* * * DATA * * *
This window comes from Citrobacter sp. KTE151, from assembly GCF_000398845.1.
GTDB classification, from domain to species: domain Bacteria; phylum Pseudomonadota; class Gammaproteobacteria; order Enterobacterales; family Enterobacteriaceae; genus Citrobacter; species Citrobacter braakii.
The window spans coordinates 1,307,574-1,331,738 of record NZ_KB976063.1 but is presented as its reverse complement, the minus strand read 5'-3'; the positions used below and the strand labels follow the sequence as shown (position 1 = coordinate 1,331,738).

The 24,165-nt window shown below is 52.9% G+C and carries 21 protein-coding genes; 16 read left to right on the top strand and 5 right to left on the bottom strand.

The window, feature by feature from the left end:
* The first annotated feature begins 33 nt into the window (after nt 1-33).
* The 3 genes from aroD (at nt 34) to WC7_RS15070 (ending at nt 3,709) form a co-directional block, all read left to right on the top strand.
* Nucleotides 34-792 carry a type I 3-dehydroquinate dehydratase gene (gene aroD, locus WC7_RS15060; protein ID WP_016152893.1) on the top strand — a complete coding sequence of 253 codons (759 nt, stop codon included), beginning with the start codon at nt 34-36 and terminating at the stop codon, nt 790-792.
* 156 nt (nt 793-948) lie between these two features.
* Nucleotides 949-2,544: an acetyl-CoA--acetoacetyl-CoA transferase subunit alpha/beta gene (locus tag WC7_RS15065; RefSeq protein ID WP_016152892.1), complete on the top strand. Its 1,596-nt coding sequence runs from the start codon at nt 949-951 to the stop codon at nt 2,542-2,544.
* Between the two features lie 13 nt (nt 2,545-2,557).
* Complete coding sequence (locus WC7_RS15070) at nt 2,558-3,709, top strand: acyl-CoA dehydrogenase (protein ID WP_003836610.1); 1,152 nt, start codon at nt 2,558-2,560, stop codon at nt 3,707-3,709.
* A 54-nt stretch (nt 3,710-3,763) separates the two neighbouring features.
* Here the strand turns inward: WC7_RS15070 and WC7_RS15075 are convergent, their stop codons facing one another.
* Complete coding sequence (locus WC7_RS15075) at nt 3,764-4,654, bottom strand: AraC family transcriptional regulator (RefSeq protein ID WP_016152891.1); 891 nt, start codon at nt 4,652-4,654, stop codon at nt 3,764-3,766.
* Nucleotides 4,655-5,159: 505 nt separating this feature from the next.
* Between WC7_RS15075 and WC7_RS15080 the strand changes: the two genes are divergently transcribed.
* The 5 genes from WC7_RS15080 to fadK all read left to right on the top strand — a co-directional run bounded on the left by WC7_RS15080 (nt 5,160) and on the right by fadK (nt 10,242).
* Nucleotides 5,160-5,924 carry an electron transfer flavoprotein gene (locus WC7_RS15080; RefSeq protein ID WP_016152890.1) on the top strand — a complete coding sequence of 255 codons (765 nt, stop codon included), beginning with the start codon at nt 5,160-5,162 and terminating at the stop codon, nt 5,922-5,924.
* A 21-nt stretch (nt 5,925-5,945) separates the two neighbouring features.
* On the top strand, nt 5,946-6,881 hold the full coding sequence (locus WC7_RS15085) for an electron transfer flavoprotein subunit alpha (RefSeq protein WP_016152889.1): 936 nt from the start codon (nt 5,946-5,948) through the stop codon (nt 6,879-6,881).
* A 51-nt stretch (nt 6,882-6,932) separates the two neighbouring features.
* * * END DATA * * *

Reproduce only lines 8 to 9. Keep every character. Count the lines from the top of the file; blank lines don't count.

* Nucleotides 34-792 carry a type I 3-dehydroquinate dehydratase gene (gene aroD, locus WC7_RS15060; protein ID WP_016152893.1) on the top strand — a complete coding sequence of 253 codons (759 nt, stop codon included), beginning with the start codon at nt 34-36 and terminating at the stop codon, nt 790-792.
* 156 nt (nt 793-948) lie between these two features.